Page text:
Cherrybrook Precinct DCP
The aim of the Cherrybrook Precinct DCP is to provide a detailed planning strategy and guidelines for development and to protect the natural and built environment specific to the Cherrybrook Precinct.
In accordance with the Cherrybrook Precinct Masterplan, subdivision should promote the garden suburb character and development should be sensitive to the existing environment. A variety of housing types and other compatible land uses are encouraged which protect the residential amenity. The ‘Residential Strategy’ element of the DCP prescribes front setbacks on local roads of 9m with a permitted encroachment to 6m for a distance equal to 1/3 of the width of the property measured at the 6m building line. The objective of the element is to
‘provide for a variety of housing types and other compatible land uses and protection of residential amenity’
. Therefore, although front setbacks in the older established areas of the Shire are typically 7.6m, in Cherrybrook the varied planning controls reflect the findings of the Cherrybrook Precinct Study that found that the unique residential streetscape qualities should be retained. However, variation in setback should also be permitted to avoid monotony.
In summary, the setback provisions prescribed under the Cherrybrook Precinct DCP are a result of extensive study and community consultation which responded to the unique characteristics and environmental constraints of the area. In particular, the setback controls have been adopted recognising the need to retain sufficient areas of buildable and/or private open space and to avoid monotony in the street. The current setback provisions allow an encroachment to 6m to encourage diversity in dwelling-house design and are within the environmental capacity of the lands. These controls have been consistently applied and enforced since April 1995.
There are no financial implications.
There are no policy implications.
The density provisions for low density residential development within Hornsby Shire serve to provide greater housing choice and flexibility, maintain the character of existing established areas, respond to the sensitive environmental characteristics and features of the Shire and accommodate State Government urban consolidation policies. These planning controls and objectives for low density residential zones are based on a sound and equitable strategic planning framework, and were developed following extensive research and community consultation including the Triple R Study and Housing Initiatives Discussion Paper, which included participation from members of the Housing Industry Association, the State Government and community representatives. Consultation with a broad range of community groups and developers was undertaken and the current planning controls reflect the results of these findings and respond to residents’ desires not to substantially alter the character of existing areas.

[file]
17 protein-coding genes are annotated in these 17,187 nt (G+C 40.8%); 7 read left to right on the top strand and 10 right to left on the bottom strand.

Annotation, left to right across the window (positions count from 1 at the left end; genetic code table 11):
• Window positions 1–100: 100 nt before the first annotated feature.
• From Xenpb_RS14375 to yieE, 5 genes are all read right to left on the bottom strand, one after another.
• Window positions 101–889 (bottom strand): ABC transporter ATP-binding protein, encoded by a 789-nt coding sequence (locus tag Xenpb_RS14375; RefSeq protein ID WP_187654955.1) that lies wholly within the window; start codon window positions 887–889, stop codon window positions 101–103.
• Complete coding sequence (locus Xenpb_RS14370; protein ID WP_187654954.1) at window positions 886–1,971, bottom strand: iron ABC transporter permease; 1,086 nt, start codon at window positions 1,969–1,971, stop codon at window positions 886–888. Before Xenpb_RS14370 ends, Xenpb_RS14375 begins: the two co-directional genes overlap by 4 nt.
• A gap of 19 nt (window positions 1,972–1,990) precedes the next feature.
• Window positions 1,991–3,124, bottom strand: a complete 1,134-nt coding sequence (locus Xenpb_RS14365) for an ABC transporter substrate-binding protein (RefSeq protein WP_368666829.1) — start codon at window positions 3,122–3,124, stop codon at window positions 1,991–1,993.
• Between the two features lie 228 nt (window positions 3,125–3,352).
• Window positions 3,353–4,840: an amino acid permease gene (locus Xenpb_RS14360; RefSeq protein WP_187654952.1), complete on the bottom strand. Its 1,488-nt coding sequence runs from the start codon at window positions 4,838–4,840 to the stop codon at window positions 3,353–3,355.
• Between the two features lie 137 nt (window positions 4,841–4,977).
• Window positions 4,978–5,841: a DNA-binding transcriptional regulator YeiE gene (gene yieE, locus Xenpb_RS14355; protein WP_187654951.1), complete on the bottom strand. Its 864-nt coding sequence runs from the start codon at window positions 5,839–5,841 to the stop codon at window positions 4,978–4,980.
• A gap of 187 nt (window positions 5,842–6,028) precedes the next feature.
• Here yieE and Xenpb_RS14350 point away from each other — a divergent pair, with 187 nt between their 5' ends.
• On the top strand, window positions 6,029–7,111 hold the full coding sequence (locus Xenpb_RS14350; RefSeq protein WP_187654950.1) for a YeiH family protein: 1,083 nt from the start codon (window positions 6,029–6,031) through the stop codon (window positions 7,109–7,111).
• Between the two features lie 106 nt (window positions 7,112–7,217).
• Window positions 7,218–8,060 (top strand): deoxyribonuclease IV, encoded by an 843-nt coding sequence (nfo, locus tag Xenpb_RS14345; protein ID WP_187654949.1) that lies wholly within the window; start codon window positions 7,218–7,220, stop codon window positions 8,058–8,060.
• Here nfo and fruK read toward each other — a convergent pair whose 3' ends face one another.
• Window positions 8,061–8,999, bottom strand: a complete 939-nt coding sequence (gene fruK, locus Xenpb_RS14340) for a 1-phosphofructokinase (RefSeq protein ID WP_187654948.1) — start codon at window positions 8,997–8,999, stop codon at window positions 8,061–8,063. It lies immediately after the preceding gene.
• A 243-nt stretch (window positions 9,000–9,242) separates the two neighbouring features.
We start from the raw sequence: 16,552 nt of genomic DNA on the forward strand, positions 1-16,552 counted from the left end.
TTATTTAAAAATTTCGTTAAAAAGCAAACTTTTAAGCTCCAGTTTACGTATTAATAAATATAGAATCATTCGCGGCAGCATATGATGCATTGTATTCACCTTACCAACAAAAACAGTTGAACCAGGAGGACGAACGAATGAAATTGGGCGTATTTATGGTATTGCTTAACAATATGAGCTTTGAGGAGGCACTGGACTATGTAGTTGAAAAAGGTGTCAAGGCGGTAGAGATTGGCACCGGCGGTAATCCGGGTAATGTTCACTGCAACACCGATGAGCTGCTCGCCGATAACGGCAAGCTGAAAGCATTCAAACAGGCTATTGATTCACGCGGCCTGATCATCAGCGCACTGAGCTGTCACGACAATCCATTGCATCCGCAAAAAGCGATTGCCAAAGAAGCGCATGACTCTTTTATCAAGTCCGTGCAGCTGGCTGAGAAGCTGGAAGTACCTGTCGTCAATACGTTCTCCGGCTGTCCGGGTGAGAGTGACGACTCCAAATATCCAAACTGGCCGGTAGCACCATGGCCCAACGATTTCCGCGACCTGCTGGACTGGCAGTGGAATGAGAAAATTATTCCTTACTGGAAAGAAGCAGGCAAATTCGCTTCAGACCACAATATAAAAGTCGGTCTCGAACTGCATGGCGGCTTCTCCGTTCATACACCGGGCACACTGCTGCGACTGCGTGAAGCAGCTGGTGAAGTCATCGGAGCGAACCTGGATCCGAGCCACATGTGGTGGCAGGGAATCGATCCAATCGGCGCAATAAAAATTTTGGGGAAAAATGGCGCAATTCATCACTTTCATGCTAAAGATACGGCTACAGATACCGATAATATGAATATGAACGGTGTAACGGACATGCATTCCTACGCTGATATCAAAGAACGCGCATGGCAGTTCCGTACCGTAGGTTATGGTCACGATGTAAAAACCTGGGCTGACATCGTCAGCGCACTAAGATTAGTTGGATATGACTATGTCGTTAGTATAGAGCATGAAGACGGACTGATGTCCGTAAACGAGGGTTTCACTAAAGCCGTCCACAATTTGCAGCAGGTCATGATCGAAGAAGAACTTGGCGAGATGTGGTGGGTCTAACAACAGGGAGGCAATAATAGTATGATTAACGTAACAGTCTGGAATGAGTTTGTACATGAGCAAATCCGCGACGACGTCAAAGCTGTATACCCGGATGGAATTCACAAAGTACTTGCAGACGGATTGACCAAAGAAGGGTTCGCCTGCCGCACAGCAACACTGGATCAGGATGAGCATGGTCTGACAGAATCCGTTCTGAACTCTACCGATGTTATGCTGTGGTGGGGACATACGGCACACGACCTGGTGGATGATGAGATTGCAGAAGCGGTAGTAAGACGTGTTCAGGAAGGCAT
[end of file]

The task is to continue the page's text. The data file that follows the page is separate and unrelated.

Recognising that the controls for allotment sizes are a prescribed minimum rather than a maximum, allows flexibility and choice in the development of land specific to individual needs whilst at the same time ensuring that the capabilities of the land and existing character are not compromised or exceeded. In this way, allotment sizes greater than 500sqm may be created to accommodate larger dwelling-houses or additional private open space specific to the individual’s requirements. Accordingly, Council is assured that the density of development within the Hornsby Shire responds to the objectives of increasing housing opportunities and choice, while being sensitive to the physical environment and constraints of the Shire as well as maintaining existing residential character. The controls for setbacks and private open space prescribed by the Dwelling-House DCP and Cherrybrook Precinct DCP also relate directly to the typical allotment requirements developed in the Triple R and Cherrybrook Precinct Studies, respectively.
The responsible officer for this report is Kelly van der Zanden, Strategic Planner, Town Planning Services Branch. For further information please telephone Mr James Farrington, Manager, Town Planning Services on 9847 6744.
THAT Council note the contents of Executive Manager’s Report No. PLN226/03, Planning Division.
Town Planning Services
Letter dated 28 May 2003, from Mr Bruce Lyon (2 pages)